This may seem like the long way around but this will ensure a quality finish and will save you time, money and heartache...

Good luck!
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Old 23-06-2015, 12:00   #4
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Re: Re-do Non-skid

There are numerous ways of putting a non-skid finish on your deck. It looks as though the previous owner has painted the deck and sprinkled non-skid additive (fine sand) on top. As 'duct tape' says, it will be impossible to remove it without destroying any of the remaining factory non-skid and if you try to sand it off with an orbital sander you will be there for weeks. Removing it is just not realistic. If the current paint job is difficult to remove; then don't. My advice would be to simply paint over the top of it. This will give you your desired color and will also give a slightly smoother finish, effectively keeping your non-skid but reducing the coarseness.
What paint to chose - There are basically two kinds of topside paint, (I'm being basic) one part and two part. A one part polyurethane is relatively cheap and easy to use. Although it will show wear after a couple of years, it is easy just to roll on some more. The two part polyurethane is more difficult to use but dries very hard and will last for years. Buy one of the mass-produced brands and colors and then you can simply touch up any areas that get worn or damaged.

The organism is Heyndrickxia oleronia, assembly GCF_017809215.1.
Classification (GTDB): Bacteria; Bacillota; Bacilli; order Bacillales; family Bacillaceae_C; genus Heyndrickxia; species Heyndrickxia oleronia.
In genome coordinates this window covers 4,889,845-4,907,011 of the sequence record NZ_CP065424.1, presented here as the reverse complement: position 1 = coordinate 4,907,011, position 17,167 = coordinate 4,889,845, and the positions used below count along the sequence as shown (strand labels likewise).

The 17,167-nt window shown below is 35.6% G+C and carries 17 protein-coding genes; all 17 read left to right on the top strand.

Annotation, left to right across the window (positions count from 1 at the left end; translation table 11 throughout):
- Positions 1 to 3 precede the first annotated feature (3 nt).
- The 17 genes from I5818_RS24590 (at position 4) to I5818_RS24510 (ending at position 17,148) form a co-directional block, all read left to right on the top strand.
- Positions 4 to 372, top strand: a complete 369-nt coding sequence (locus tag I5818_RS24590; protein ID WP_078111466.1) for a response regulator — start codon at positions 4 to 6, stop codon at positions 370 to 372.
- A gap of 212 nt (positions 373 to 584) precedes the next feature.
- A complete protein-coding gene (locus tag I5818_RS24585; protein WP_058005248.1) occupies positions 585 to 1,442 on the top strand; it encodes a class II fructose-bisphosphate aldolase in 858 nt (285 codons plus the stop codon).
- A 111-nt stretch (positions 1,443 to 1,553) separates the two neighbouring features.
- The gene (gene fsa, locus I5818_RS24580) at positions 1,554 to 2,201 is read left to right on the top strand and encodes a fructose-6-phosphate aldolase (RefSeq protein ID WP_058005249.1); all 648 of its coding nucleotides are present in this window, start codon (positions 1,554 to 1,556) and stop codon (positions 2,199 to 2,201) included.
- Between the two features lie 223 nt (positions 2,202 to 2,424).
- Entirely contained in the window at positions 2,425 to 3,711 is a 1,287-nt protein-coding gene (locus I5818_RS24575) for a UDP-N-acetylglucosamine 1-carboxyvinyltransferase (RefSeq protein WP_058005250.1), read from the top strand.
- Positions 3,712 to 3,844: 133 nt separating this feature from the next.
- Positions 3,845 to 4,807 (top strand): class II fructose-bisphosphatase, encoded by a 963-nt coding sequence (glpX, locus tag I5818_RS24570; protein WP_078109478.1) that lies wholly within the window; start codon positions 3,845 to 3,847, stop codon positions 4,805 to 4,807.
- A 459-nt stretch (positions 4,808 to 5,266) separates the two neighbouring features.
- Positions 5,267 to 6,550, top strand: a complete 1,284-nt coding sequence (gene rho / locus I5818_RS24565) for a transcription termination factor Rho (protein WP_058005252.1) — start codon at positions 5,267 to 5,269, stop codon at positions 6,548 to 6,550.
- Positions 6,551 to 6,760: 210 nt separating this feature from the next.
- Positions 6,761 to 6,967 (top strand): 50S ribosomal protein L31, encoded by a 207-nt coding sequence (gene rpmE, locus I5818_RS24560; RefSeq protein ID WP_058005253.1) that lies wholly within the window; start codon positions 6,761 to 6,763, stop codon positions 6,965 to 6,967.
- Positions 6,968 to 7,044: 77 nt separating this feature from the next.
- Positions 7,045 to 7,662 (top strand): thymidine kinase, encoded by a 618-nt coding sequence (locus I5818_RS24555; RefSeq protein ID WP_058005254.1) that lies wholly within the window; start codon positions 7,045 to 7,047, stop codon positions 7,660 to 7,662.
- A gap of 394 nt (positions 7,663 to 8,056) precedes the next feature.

Congrats. It's not often on boats that you find that the easiest fix is the best fix!
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Old 26-06-2015, 00:23   #5
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Re: Re-do Non-skid

Yes, you can sand down non skid with either a palm sander or belt sander. Just vary your hand pressure to obtain the level of smoothness/roughness you want. Any aluminum oxide sanding pad will cut the paint and sand mixture just fine.

Kiwi grip is great stuff, but it is translucent. You will need to paint the deck the color of the kiwi grip then apply the kiwi grip over the painted deck to make sure the old ugly blue does not show through. (Ahaha, Ask me how I know?). My old baby blue decks still shine through my kiwi grip paint job in a few places. Plus it's in the instructions, if you dig deep enough.


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Old 26-06-2015, 09:10   #6
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Re: Re-do Non-skid